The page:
Ready to dig into the details of the modern Gopher ecosystem?
The Gopher network protocol is like the precursor to modern HTML web browsers. Like HTML, a Gopher client could display links and text, download files, and display images. Unlike HTML, a Gopher client is using very spare, without the opportunity to display colorful, interactive displays.
A typical Gopher screen is a directory, a menu-like list of lines, each of which does one thing. A line might display some text, or be a link to a file to view or download, or an image, or might be a link to another Gopher directory, possibly on another server.
|The Amadeus Gopher Server, served up by my own Simple Gopher Client|
I started looking more into modern Gopher sites and how they actually work when creating my own Simple Gopher Client for the Window Store.
The Gopher RFC 1436 lists 14 different directory entry type fields, each of which is given a single letter identifier. 0, for example, means that the entry refers to a text file that can be displayed; 1 stands for a link to another gopher server. The 'g' type field is for a GIF file and 'I' is for an image type (but the type isn't explicitly given). Uniquely, directory entries can point to other protocols: '8' for a Telnet server, '2' for a particular phone-lookup protocol, '7' for a search engine, and 'T' for an IBM 3270-style terminal connection.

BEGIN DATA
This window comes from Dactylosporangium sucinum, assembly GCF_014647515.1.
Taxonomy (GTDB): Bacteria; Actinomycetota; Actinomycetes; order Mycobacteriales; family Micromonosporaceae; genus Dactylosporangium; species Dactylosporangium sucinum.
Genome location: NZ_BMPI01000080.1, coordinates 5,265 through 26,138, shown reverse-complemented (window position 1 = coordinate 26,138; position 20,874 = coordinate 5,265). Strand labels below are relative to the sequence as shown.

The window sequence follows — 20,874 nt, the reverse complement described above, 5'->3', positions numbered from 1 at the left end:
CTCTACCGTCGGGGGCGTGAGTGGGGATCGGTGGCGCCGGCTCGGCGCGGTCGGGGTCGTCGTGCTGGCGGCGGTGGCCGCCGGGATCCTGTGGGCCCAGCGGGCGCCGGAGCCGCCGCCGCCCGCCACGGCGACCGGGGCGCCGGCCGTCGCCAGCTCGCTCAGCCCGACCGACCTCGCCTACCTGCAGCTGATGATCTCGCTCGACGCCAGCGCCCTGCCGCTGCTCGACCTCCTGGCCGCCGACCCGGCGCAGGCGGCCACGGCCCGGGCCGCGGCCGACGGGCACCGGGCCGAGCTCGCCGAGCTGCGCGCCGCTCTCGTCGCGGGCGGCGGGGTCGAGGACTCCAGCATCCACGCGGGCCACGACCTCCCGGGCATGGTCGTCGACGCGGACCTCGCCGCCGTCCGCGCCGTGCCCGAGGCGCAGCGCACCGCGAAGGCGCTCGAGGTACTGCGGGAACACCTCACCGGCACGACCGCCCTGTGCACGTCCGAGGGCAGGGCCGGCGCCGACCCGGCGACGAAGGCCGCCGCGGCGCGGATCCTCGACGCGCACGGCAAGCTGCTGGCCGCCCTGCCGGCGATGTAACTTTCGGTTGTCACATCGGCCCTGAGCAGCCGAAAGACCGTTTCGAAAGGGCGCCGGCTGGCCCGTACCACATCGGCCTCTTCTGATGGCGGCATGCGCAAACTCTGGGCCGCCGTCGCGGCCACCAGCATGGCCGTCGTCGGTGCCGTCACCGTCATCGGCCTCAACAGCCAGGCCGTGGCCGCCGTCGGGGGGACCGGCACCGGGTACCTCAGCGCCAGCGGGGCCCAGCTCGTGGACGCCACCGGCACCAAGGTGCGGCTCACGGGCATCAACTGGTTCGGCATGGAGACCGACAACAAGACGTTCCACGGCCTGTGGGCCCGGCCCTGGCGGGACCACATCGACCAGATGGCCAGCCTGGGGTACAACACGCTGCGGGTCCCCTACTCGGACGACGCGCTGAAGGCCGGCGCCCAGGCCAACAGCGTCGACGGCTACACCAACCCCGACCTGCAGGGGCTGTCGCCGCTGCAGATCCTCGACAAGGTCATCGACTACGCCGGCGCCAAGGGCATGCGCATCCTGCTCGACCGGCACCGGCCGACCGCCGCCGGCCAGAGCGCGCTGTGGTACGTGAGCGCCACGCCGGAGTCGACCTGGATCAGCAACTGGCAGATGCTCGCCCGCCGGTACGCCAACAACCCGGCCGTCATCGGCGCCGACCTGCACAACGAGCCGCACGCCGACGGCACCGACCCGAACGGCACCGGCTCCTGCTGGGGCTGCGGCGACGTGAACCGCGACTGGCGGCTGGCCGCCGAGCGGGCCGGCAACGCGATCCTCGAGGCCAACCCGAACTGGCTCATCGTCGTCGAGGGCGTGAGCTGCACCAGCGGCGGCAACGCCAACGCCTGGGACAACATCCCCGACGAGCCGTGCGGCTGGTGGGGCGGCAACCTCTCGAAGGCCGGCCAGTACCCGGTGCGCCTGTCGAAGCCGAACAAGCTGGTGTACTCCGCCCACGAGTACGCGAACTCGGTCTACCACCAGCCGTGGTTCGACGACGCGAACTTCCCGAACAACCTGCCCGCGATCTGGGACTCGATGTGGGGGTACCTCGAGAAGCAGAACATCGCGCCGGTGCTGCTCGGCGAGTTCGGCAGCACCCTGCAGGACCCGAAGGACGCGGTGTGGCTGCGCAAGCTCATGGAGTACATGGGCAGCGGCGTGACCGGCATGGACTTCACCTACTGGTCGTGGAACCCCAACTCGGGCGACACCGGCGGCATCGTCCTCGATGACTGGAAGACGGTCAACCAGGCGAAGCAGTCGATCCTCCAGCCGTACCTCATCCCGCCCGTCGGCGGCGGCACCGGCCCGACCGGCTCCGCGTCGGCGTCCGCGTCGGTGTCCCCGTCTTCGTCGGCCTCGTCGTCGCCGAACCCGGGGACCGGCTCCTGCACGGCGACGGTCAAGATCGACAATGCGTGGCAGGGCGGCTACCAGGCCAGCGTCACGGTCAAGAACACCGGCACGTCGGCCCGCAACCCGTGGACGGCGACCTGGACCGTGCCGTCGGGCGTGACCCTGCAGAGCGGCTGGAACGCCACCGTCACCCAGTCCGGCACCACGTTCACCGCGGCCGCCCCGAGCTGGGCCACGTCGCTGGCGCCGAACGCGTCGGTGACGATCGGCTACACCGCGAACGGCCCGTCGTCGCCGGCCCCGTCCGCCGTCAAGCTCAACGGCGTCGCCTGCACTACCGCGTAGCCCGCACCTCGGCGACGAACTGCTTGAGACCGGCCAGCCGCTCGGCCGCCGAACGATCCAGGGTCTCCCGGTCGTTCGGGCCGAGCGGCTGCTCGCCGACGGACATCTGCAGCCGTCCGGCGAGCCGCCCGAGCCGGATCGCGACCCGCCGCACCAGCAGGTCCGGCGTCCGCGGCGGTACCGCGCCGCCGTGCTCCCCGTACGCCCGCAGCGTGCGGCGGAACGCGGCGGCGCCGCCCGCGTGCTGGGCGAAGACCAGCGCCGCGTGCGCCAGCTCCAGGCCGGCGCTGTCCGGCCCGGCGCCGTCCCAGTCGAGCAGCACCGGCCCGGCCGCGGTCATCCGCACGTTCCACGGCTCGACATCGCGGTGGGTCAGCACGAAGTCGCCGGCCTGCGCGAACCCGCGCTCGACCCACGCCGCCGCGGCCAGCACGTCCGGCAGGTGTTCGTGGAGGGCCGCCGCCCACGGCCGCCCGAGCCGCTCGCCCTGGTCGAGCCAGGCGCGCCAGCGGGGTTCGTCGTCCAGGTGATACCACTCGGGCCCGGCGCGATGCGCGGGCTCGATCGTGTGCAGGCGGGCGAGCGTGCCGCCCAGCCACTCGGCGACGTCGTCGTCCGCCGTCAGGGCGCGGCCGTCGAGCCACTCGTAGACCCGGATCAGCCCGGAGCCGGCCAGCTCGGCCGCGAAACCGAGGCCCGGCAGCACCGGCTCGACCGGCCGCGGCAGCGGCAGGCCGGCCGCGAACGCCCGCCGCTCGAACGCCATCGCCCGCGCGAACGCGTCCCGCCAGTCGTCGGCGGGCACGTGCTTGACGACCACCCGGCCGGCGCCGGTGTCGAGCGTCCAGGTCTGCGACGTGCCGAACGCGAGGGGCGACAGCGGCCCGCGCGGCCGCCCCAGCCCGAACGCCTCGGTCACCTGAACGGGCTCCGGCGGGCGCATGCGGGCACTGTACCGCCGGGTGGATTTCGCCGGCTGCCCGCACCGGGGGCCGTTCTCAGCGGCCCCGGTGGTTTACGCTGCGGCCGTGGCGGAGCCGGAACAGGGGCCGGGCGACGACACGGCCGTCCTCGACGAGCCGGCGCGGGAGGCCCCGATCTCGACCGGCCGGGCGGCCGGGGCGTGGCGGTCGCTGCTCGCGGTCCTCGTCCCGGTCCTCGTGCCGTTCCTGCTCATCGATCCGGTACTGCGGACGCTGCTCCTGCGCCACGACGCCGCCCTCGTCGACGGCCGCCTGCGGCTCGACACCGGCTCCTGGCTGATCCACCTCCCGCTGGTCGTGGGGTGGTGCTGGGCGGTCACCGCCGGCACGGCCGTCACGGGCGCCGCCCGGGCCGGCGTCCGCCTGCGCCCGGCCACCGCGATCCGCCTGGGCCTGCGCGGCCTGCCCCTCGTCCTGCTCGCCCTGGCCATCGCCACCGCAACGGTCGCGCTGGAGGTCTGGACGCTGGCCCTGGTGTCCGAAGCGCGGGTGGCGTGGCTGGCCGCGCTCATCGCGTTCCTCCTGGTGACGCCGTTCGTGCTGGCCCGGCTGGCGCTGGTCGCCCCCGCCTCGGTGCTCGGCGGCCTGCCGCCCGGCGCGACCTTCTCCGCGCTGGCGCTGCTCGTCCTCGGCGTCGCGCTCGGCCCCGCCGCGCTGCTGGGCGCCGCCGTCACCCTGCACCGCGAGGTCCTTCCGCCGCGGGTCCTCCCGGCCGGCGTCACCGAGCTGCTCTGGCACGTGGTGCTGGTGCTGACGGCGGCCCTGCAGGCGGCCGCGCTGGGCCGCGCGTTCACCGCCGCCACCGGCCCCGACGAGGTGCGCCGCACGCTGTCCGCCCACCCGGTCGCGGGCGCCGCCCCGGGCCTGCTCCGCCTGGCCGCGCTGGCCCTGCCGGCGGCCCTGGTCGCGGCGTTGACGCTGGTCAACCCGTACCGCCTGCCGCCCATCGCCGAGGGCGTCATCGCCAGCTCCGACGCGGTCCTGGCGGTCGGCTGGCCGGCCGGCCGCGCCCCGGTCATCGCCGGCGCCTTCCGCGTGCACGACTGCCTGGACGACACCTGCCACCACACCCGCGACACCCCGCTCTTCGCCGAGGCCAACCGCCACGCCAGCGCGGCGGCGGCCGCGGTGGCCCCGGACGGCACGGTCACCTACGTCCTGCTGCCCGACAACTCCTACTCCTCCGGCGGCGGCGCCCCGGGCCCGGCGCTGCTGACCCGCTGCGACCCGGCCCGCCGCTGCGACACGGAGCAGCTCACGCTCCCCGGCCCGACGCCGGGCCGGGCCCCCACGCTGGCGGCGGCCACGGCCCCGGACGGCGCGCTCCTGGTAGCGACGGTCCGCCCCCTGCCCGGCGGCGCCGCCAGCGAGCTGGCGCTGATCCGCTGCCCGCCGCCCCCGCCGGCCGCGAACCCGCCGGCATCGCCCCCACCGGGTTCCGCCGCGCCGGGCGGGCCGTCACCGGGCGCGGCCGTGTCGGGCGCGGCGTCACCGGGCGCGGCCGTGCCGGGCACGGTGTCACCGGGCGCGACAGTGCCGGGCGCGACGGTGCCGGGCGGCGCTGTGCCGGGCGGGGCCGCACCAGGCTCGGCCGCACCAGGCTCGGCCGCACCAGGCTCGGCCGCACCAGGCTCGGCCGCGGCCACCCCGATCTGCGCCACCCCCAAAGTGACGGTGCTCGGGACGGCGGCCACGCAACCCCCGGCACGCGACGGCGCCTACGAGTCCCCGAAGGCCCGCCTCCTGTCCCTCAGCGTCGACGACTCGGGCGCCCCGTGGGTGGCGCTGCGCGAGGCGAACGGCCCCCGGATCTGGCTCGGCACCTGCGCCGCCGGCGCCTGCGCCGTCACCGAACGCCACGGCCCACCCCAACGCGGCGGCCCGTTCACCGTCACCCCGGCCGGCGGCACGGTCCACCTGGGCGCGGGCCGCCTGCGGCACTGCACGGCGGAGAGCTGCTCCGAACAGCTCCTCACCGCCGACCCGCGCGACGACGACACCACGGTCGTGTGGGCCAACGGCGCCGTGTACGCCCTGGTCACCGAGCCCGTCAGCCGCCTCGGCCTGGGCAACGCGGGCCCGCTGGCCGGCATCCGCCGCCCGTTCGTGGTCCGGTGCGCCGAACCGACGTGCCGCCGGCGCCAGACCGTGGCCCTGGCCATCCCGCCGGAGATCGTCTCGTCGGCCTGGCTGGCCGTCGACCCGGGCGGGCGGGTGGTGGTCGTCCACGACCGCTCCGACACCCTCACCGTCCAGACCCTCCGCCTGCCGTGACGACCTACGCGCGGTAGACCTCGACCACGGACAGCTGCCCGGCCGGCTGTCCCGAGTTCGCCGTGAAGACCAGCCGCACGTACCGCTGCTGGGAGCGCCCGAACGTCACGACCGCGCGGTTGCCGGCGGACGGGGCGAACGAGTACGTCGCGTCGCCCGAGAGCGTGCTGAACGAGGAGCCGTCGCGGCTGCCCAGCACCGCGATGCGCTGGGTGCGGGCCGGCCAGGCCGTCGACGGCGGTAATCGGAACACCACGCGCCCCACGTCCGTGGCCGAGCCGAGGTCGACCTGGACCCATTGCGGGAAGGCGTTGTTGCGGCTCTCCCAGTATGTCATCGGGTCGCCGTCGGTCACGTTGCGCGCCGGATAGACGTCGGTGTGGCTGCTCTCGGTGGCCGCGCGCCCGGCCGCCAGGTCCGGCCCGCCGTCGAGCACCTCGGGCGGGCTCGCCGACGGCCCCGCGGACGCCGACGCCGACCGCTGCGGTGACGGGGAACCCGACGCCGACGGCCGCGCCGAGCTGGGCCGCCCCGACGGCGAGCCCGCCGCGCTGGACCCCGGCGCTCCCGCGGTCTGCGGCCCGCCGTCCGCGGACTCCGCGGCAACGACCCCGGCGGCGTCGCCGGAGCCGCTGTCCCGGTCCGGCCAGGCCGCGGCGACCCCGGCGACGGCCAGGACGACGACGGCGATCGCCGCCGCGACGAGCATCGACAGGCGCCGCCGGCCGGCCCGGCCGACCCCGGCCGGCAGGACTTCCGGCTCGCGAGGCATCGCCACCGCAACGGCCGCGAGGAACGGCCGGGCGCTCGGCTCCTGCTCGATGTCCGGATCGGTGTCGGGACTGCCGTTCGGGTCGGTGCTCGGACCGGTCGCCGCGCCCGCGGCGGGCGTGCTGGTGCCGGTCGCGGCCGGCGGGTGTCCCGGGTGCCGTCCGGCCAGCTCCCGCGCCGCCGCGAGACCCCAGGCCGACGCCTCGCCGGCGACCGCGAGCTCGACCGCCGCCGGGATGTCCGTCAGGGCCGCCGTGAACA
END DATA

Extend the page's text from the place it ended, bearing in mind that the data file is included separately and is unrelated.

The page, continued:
Over the years other type fields have been informally added to the list. I recently did a crawl of the Gopher space as it exists in February, 2019 to see what kinds of directory entry type fields are in current usage across the current Gopher space.
Many Gopher files are served up using generic descriptions and not the more precise descriptions. Type 9, "Binary file" is the most common, followed by type 'd', document (a modern addition that's not part of the official Gopher spec). These two account for 87% of the non-image files served up by Gopher. The third most common type is type 5, DOS Binary, followed by , PDF and .
Something similar happens with picture image formats. The 'I' generic image field type is used about 30x more often than the more specific 'g' GIF field type.
Looking at the most popular field types, the 0=file, =information and 1=directory are the top three field types by far, accounting for about 90% of the field types.
Some of the original field types are hardly present. The "T" type field that indicated a IBM TN3270 style interaction is entirely missing. The type field '2' CSO Phone book lookup is present on just a 4 pages total, but most of them seem to be samples of what a CSO phone book would be like, not a real phone book. There are actual field type '3' error pages, and no surprise, they seem to result from correctly handling errors from the scripts that generate some Gopher pages. There are also no Duplicate Server '+' type field entries.
(Note: I removed from the numbers pages that are test pages whose purpose is to validate Gopher clients)
Type Fields (Alphabetical order)
I'll finish this blog post with a handy table of existing Gopher tag types. Every tag that was found at least 10 times, or is part of the official RFC, is listed here
File (DOS Binary)
Index-search server (Veronica)
Some kind of binary file?
Wiki edit link